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I have always believed that politics is about people, but unfortunately, politics has become more about ideology and being right instead about finding solutions.

I wondered where I fit in, and I know that many of you wondered the same. I’ve talked with those of you who didn’t know where you belonged because the old labels don’t seem to fit anymore. But what I’ve learned is that labels don’t solve problems. Labels don’t make relationships. Labels don’t heal the soul of our communities. People do. People find solutions and solve problems. We do this every day as we live our lives. We don’t have the luxury of avoiding problems. We can’t shy away from making difficult decisions. So why do we allow this behavior in our elected officials?

I have spoken with many of you, and growth seems to be high on the list of concerns. Our neighborhoods, cities, county, and state are growing and evolving. The inevitable growth will impact infrastructure, transportation, housing, and more. We need to manage it proactively instead of reacting to it.

With that growth, we also need to manage what is happening in our homes and neighborhoods. We want our kids to have good educations; we want good jobs; we want to feel safe in our homes and when we walk down our streets; we all have very deep personal struggles; we are more diverse. So how do we tackle all these issues and include everyone?

I have some ideas.

There are nearly 85,000 people who live within our district. 85,000 people with 85,000 stories, and I want to hear every single one of them. This isn’t just a dream or wish; I have tasked my campaign team to make this happen. Through a series of cottage meetings, weekly dinners at my house, and what we are calling “Work Sessions,” I will hear those stories. There will always be a seat at my table. As a result of these meetings I hope to have a to-do list of important issues and plans to tackle as we head into the next legislative session. I know that may sound presumptuous but I want to move forward with an actionable plan, based upon what people tell me they want to see happen.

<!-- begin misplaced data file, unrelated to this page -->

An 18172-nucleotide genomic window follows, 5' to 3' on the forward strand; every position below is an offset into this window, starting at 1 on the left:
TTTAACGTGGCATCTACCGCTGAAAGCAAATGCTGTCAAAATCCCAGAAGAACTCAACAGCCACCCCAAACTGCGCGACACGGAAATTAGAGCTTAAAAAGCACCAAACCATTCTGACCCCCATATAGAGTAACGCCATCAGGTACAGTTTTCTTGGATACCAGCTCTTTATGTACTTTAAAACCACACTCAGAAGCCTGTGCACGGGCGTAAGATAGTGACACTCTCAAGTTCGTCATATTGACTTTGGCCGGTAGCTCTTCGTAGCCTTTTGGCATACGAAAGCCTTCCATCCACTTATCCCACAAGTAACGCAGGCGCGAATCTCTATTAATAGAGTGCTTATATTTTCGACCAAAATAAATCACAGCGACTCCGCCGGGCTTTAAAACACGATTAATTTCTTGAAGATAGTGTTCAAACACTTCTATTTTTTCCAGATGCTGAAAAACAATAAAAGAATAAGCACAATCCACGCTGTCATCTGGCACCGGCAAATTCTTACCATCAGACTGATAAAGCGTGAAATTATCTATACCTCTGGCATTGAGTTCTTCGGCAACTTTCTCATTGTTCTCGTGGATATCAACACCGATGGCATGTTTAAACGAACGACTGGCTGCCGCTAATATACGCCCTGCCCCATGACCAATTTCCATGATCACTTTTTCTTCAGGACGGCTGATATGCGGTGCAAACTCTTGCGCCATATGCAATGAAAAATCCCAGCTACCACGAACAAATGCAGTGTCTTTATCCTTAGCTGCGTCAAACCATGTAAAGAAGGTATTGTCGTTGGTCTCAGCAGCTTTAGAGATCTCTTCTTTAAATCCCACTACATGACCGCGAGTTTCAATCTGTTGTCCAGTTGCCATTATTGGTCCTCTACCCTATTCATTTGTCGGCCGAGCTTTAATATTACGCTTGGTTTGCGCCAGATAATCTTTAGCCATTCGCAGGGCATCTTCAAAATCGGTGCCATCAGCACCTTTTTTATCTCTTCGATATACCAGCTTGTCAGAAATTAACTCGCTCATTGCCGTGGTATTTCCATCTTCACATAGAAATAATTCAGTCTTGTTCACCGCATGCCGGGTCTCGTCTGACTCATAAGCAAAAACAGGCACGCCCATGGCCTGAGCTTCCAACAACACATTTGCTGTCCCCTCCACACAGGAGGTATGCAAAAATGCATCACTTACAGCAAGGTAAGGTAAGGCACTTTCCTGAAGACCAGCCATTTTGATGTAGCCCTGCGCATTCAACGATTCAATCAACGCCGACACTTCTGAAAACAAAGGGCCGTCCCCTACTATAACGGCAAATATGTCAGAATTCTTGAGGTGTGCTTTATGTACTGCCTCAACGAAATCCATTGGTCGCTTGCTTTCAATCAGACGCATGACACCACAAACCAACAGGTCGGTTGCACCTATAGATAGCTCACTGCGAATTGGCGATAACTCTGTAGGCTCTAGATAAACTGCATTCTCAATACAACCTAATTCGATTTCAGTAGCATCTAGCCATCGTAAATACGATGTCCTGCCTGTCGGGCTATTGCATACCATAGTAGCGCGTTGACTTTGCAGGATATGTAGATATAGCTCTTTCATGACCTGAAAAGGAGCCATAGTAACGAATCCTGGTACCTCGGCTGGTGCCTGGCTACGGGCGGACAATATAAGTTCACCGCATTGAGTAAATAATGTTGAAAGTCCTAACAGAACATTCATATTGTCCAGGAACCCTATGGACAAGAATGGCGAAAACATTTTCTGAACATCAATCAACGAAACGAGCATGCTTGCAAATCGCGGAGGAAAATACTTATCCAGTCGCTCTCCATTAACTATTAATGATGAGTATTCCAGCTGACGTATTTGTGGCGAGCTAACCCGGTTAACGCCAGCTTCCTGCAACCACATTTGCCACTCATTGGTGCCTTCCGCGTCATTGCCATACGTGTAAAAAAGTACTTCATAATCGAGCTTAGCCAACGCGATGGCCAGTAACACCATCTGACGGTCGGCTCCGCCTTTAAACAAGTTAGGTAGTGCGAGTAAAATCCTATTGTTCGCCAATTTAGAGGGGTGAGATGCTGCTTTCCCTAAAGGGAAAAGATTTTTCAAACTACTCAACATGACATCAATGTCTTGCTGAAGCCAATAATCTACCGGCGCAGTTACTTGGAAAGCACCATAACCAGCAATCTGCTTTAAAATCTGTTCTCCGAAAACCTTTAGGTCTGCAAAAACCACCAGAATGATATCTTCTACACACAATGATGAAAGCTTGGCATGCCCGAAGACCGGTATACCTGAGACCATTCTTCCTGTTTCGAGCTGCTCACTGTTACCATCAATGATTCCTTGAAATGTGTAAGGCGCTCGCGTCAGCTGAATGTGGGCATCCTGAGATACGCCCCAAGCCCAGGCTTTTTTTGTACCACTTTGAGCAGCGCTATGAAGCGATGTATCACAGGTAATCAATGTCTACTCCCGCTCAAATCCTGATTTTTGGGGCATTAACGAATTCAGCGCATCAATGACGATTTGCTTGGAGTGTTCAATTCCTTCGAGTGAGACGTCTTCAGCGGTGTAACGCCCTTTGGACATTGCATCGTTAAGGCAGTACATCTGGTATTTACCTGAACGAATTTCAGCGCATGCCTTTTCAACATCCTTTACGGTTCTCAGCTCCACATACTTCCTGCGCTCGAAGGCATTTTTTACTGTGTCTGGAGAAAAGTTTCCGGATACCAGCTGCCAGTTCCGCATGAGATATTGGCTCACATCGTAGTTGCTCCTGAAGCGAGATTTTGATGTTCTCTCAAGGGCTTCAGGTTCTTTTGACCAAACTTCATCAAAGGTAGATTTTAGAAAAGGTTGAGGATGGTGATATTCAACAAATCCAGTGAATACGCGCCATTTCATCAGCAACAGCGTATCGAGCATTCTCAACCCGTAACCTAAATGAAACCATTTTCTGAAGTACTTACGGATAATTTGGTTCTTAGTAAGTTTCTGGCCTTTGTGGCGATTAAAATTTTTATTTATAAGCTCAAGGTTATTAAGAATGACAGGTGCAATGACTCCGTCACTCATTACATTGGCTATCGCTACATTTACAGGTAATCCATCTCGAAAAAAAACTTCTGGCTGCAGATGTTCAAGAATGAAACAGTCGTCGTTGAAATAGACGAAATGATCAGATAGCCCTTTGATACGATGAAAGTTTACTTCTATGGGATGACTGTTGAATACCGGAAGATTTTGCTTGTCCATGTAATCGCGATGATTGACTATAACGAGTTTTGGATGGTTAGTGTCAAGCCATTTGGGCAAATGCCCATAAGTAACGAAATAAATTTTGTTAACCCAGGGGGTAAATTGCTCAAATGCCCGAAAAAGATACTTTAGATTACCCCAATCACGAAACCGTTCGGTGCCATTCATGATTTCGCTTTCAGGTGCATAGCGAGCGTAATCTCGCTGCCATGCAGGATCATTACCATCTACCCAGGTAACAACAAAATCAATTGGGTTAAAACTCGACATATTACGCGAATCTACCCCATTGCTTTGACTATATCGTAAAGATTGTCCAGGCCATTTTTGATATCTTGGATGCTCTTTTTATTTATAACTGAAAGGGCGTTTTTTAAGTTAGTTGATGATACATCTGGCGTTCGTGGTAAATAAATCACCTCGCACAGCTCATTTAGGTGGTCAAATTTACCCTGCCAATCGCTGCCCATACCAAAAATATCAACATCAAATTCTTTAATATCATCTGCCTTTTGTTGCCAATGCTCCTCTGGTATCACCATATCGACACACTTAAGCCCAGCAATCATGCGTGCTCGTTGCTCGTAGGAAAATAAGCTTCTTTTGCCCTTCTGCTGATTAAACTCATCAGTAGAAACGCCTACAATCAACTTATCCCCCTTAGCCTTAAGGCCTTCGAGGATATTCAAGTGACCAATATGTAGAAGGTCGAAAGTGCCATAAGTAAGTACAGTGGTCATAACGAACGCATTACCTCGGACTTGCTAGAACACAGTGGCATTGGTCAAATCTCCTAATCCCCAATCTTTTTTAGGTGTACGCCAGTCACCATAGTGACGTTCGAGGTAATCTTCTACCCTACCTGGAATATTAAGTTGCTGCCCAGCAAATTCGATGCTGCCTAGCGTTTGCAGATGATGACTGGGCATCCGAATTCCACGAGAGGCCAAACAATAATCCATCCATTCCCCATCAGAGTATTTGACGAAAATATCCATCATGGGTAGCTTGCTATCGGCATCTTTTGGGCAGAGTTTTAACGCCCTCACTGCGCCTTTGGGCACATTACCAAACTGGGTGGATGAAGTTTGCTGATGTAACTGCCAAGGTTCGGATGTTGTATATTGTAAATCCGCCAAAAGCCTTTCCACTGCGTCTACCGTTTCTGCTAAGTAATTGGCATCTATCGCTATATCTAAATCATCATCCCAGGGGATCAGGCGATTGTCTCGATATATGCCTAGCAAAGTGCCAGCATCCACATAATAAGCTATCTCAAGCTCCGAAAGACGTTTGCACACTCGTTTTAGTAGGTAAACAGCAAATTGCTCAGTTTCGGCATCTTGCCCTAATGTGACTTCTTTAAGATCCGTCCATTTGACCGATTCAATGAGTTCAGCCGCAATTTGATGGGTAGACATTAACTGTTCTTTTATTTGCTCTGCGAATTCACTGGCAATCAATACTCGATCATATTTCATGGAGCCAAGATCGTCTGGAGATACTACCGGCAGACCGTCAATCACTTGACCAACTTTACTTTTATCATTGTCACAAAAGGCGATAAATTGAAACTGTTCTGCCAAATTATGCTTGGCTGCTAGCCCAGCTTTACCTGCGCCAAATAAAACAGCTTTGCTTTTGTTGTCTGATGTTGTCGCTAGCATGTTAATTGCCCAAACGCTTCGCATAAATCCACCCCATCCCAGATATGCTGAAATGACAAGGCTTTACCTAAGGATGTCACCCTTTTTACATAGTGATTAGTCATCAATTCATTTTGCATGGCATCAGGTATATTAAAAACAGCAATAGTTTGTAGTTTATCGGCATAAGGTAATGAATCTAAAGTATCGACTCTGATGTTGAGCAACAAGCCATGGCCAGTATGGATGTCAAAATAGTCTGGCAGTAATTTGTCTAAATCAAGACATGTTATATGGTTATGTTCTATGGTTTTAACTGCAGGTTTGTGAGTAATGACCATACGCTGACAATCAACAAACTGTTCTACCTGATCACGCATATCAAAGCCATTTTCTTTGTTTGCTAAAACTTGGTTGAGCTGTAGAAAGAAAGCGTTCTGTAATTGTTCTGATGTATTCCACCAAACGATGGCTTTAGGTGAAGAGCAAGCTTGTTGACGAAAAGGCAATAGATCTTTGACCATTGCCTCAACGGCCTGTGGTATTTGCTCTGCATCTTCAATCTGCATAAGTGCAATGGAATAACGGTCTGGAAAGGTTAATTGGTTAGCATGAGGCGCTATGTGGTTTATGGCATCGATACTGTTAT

Please reach out and invite me in. Say hello when we see each other. Yell at me, cry with me, laugh with me. Tell me about your concerns and dreams. I promise to listen.

Get Involved Today

Possible ways to help could be gathering signatures, hosting an event, or even attending a neighborhood caucus meeting. I would love to get your support!

Get To Know Lee

Lee Houghton loves Provo, but he didn’t begin his life here. He grew up in Southern California, where he frequented the beach, lived in a planned community, and attended excellent schools. His mother, an immigrant from Lima, Peru, stayed home with him and his two sisters. His father, a Spanish teacher, worked hard to provide for the family. And his beloved grandparents were nearby, which Lee especially enjoyed.

Yet he didn’t begin his life in this tree-lined neighborhood either.

Lee Houghton began his life where his father grew up in Compton, California, learned to serve the community as a small child working beside his parents when they cleaned the chapel of his LDS ward building. There, he learned important life principles that have stayed with him long past the time they lived in Compton: Work hard, have faith, love your family, and listen to people.

Lee married his sweetheart, Cari, soon after serving a mission for The Church of Jesus Christ of Latter-day Saints in Italy. As a couple with a young child and another on the way, Lee knew no amount of hard work would make it economically sound for them to remain in Southern California and accomplish their family’s goals at the same time, so they reestablished themselves in Utah. By 1993, Lee and Cari began growing roots in Provo, where they have raised their six children and now enjoy one grandchild. Lee still works hard. He currently works as a regional manager for Yesco Outdoor Media while still actively volunteering in the community as a coach or a Boy Scout leader. He is involved with the American Red Cross as a board member with the American Red Cross Central and Southern Utah Chapters, including serving as a past chair. He is also known for founding the Provo River Bike Patrol and sits on the Provo City CBGP Advisory Committee. No matter how involved Lee might be, however, he still fulfills his responsibilities with his local church congregation.

Work hard. Have faith. Love your family. Listen to people. Anyone who knows Lee Houghton would readily agree that he exemplifies these four principles, which is why so many trust him and are willing to work with him.

Now at just 52 years old, Lee has decided it’s time to focus his attention toward a different area of community service—by declaring himself a candidate for the United Utah Party for State Senate District 15.


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